Following the AALL conference Mark Gediman’s contentious stance on Google, made the rounds here on 3 Geeks and in various other places. In fact, Mark will be reprising his stance on the famous search engine next week on an SLA CI Webinar, titled “Is Google Enough?” You can register here, if you want to hear it all again or challenge him to a duel. And while the Google Debate is a good one, earlier this week, Greentarget and Zeughauser Group, released their Fifth Annual survey of In House Counsel on their use of Digital and Content Marketing. The results were unsurprising for the most part and suggested that the better the content the more often it will be read. The survey responses and by extension in house counsel, urge law firms to plan out a proper strategy for digital content rather than just writing blog posts for fun. That seems all pretty straight forward to me. Then, I read this nugget:

“Wikipedia is becoming more popular among IHCs; 71 percent said they used it to conduct company and industry research — up from 51 percent in 2012. “

The answer to that survey question scares me more than the potential repercussions of the Google debate. Why and how, are in house counsel relying on Wikipedia for anything, let alone company and industry research? Don’t get me wrong, I think Wikipedia *can* be a great starting point, and I use it often. But it is a starting point, a means to an end and certainly not to be relied upon. Can you imagine using Wikipedia for due diligence research? Crowd sourced information worries me, the way Big Data scares me. Anyone can publish anything to Wikipedia and it will stay there until someone else takes it down. I would rather see in house counsel relying on company websites, twitter feeds, government industry analysis or even editorials. I understand that unlike law firm lawyers, in house counsel often don’t have the luxury of staff Librarians, CI practitioners, corporate researchers or others who are skilled at and have the time for research, but surely there is a better (though not faster) source than Wikipedia.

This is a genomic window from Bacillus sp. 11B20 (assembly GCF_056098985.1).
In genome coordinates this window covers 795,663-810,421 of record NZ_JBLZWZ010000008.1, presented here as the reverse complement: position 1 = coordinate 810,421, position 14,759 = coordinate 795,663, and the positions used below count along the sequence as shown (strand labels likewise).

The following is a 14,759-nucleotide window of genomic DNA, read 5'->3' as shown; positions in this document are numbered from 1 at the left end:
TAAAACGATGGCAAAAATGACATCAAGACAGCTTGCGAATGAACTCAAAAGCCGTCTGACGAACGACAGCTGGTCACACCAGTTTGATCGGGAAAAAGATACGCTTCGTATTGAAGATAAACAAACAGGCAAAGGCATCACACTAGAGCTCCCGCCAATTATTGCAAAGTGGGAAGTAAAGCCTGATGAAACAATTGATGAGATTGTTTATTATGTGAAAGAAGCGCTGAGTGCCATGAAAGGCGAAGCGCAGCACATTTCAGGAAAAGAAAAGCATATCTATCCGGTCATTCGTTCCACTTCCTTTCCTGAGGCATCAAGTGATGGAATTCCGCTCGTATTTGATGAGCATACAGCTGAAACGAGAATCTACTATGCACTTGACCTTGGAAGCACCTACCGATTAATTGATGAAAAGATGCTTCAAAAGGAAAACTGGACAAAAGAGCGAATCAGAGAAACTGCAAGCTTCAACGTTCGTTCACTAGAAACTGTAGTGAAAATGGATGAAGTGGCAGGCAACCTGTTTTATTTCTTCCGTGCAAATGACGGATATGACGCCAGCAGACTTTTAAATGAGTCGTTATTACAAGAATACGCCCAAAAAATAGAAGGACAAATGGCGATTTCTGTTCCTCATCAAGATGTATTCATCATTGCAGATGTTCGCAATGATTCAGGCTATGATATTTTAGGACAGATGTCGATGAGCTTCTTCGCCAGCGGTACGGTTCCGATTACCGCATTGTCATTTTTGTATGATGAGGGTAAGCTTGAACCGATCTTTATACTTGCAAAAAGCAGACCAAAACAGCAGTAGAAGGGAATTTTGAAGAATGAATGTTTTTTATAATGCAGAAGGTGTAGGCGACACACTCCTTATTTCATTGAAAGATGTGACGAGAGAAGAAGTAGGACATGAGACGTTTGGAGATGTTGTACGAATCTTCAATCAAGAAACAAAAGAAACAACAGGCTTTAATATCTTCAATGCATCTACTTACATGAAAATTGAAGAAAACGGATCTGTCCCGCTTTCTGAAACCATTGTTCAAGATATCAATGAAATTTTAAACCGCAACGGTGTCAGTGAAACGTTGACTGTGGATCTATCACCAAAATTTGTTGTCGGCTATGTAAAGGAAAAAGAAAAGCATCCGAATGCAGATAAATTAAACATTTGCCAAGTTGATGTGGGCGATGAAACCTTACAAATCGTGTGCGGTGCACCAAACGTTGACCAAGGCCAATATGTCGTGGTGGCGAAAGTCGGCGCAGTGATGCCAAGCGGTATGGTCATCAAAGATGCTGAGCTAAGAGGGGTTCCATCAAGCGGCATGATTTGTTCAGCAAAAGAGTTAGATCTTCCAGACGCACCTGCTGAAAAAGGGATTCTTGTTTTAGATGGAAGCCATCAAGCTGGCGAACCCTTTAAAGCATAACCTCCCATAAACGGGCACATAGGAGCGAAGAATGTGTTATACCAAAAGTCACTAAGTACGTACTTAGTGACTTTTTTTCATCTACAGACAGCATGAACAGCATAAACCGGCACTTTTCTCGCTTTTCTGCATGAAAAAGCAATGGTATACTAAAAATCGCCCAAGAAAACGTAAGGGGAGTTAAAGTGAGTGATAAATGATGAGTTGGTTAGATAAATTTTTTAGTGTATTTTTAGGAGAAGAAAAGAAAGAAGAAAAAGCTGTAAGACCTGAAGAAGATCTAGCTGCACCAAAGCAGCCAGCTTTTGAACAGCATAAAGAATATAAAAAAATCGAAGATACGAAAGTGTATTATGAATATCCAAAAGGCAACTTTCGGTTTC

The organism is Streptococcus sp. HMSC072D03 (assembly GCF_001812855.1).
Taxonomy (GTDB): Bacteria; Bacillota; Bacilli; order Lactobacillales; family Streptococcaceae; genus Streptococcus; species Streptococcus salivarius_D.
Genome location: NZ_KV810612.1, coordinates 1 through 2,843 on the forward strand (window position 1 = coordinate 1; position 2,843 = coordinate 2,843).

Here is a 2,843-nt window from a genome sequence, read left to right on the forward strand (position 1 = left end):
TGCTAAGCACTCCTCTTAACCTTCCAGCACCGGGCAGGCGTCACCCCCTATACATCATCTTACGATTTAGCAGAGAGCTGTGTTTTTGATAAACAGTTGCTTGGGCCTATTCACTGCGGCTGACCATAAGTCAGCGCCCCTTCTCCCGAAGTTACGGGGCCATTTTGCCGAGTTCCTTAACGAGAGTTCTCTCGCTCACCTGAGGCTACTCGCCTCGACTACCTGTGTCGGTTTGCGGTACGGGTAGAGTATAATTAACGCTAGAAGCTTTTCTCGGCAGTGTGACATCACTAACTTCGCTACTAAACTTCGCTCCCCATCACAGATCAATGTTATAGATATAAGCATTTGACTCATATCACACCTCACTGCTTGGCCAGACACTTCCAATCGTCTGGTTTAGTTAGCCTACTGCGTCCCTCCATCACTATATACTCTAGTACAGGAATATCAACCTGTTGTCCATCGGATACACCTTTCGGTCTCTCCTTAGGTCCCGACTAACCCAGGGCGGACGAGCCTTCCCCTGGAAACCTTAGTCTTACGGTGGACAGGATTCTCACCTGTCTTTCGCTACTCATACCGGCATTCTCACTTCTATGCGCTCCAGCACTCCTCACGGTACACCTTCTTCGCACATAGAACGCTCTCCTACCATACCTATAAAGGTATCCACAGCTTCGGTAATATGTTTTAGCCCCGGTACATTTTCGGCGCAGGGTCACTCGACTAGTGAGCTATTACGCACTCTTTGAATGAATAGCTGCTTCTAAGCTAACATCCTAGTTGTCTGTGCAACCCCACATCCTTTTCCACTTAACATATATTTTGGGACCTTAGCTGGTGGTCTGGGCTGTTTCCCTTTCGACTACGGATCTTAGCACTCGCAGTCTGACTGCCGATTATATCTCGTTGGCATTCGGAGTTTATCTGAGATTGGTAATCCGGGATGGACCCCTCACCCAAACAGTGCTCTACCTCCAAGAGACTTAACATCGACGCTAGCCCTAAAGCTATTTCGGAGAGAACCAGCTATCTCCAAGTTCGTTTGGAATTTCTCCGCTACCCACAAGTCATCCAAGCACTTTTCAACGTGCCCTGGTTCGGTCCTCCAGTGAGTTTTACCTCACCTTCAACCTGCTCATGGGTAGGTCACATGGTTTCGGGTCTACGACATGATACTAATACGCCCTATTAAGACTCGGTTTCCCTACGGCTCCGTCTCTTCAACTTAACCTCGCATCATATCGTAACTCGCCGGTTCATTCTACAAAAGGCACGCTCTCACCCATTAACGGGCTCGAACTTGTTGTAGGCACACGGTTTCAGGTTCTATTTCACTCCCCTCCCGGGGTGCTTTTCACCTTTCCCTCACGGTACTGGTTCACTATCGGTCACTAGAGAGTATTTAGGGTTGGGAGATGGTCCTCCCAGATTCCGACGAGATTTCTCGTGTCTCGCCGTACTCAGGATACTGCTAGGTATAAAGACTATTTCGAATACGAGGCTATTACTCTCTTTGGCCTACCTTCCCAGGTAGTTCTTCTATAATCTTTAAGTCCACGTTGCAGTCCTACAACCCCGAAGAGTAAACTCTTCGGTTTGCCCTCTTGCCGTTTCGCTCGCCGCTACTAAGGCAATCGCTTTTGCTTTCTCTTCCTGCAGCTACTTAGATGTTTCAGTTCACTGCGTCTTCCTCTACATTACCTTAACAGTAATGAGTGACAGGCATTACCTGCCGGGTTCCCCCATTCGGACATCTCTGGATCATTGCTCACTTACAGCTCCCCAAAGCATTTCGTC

It may be time we pull back from the ease of the internet and think about artisanal research, bespoke industry analysis and custom reporting. The tools and technology available to us today, make research accessible and easy, if budgets allow there are plenty of SAS products out there that can help bring all your vetted sources into one newsletter or portal to make that type of research Wikipedia-fast but factually accurate and integral too. I won’t belabour the point, I think 3 Geeks readers are savvy enough to know where I am heading with this rant. Instead, in true collaborative fashion, I will urge all in house CI researchers, librarians, information professionals, marketing research or social media folks to reach out to their legal teams and provide them with alternatives to Wikipedia, establish some kind of information pipeline that has integrity and depth and that can be shared via RSS to intranets and other portals. And I will ask those in the same roles in firms to think about what value added services we can provide to clients that might be better than Wikipedia and help mitigate the risk of bad information as well. As I always say…information is quick, intelligence takes time. You can decide which you prefer to provide and use.